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Epinephrine Auto-Injector Training and Certification

Epinephrine Auto-injector Training and Certification for Lay Rescuers

and Off-duty EMS Personnel

BACKGROUND

On October 10, 2013, SB 669 (Huff - R) Emergency medical care: epinephrine auto injectors was signed by the Governor and Chaptered by the Secretary of State. 

SB 669 authorizes an off-duty pre-hospital emergency medical care person or lay rescuer to use an epinephrine auto-injector to render emergency care to another person, as specified. The bill requires the California Emergency Medical Services Authority (EMSA) to approve authorized training providers and to establish and approve minimum standards for training and the use and administration of epinephrine auto-injectors. The bill also specifies components to be included in the minimum training and requirements. This bill contains other related provisions and other existing laws.  This bill does not apply to schools districts or county offices of education.

Read the full text of the signed bill here.

IMPLEMENTATION

A work group of EMS stakeholders and Subject Matter Experts will assist the EMS Authority in developing the training standards and initial draft of regulations to outline the training and certification process and requirements for a layperson or off duty EMS personnel obtain an epinephrine auto-injector.

Once regulations have been drafted, the EMS Authority will follow the Administrative Procedure Act and open a rulemaking file with the Office of Administrative Law.  A public comment period will be posted to allow members of the public to provide comment and suggestions about the regulations before they are adopted.  The rulemaking process must be completed within one year.

With regulations in place, the EMS Authority will review and approve training programs that will provide training for the administration of epinephrine auto-injectors.  Certification of approved training will allow a layperson or off duty EMS personnel to obtain a prescription and administer an epinephrine auto-injector to a person experiencing anaphylaxis, with civil liability protection, when acting in good faith and not for compensation.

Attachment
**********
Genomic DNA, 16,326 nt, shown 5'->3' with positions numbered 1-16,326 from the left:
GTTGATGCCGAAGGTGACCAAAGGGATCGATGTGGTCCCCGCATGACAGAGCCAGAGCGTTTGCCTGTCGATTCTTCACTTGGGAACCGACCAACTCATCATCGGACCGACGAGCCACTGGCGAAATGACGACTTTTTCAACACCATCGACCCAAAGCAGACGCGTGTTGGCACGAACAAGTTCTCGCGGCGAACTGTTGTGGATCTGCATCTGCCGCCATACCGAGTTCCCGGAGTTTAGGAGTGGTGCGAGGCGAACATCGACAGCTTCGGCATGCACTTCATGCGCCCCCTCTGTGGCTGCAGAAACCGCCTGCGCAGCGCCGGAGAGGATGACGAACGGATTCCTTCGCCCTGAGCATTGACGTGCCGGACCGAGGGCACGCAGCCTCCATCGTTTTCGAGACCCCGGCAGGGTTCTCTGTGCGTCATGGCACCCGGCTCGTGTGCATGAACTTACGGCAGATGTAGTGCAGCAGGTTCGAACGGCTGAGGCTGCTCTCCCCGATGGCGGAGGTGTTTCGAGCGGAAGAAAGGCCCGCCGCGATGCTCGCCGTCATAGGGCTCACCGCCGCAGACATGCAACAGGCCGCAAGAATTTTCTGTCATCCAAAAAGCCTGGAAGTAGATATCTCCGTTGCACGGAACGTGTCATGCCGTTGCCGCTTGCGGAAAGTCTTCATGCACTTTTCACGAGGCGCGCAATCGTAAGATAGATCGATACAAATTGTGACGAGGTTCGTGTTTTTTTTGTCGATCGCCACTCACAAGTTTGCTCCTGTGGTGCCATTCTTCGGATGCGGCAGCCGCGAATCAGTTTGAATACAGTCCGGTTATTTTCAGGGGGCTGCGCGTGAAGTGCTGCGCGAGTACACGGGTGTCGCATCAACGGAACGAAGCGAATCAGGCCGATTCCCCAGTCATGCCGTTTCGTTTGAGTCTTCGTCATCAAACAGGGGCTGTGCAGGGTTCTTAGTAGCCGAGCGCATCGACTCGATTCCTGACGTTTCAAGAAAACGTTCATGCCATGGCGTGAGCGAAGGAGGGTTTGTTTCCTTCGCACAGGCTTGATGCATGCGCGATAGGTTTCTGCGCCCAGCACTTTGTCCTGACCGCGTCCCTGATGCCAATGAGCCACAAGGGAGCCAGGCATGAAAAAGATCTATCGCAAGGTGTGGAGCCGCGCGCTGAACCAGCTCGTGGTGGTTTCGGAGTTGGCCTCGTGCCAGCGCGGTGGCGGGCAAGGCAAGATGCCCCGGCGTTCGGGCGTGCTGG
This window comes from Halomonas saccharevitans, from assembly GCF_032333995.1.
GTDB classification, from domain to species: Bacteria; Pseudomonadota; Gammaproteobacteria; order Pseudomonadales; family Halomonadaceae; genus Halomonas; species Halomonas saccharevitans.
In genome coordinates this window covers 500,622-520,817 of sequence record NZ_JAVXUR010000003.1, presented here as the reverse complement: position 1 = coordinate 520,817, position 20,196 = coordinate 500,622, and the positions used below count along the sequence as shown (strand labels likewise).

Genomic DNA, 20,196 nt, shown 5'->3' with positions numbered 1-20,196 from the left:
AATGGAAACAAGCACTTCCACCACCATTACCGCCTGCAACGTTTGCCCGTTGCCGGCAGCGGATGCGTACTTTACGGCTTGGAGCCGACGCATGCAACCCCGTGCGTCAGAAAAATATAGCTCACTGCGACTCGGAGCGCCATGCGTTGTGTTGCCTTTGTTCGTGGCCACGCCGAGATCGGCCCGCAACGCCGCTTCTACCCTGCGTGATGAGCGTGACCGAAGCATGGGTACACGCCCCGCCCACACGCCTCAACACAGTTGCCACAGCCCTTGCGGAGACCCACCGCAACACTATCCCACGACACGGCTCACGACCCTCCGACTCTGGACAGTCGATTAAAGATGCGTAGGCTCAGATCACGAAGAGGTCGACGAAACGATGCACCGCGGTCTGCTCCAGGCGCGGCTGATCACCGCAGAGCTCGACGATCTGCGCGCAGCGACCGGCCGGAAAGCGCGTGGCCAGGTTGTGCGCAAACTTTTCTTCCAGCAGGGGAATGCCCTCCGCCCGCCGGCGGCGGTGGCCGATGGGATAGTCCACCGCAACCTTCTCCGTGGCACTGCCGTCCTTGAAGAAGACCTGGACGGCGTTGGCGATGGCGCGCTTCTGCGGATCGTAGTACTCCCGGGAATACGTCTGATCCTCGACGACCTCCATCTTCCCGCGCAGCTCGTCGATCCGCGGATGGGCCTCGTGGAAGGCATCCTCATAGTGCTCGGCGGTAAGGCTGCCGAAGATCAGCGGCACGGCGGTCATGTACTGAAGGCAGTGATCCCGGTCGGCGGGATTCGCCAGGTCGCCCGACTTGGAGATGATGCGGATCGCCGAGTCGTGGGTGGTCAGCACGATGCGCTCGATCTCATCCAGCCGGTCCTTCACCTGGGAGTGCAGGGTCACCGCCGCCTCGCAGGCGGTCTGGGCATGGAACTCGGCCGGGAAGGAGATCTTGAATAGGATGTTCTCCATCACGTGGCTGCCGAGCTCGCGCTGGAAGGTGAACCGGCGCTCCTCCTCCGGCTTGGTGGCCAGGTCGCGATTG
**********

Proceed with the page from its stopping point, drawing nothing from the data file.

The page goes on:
WORK GROUP PARTICIPANTS

Representative Constituent Group
Christopher Finarelli Senator Bob Huff’s Office - Author
Joel B. Douglas Conference of California BAR Association - Sponsor
Connie Green San Francisco Bay Food Allergy Network
Mark Greenwald MD, FRPCP Anaphylaxis Specialist
Kara Davis NORCAL EMS Agency
Jerry Lerouge EMS Safety Services
Rob Pryce EMS Safety Services
Daniela Torres California Department of Education
Ruth Haskins MD California Medical Association
Mariann Cosby Emergency Nurses Association
Cathy Owens California School Nurses Organization
Dave Magnino Emergency Medical Services Administrators Association of California
Mike Spigler Food Allergy Research and Education
Marlene Lugg American Red Cross
Michael H. Land, MD American Academy of Allergy Asthma & Immunology
Justin Lemieux Emergency Medical Services Medical Directors Association of California
 

WORK GROUP MEETINGS

Date Agenda Location
October 22, 2014 Meeting Agenda 10901 Gold Center Dr., Suite 400, Rancho Cordova, CA 95670

 

ESTIMATED TIMELINE

October 2014
Taskforce drafts regulations to outline training standards and certification
December 2014
Rulemaking file opened with Office of Administrative law; Regulations must be approved within one year
December 2014
Draft regulations released for public comment
September 2015
Draft regulations submitted to Commission on EMS for approval
October 2015
Office of Administrative Law reviews and approves regulations
January 2016
Epinephrine Auto-injector Regulations go into effect

Contact Us

For questions regarding Epinephrine auto-injectors and SB 669, or to be added to our list to receive updates on this topic, please contact:

Corrine Fishman
Phone: (916) 431-3727 
Corrine.fishman@emsa.ca.gov

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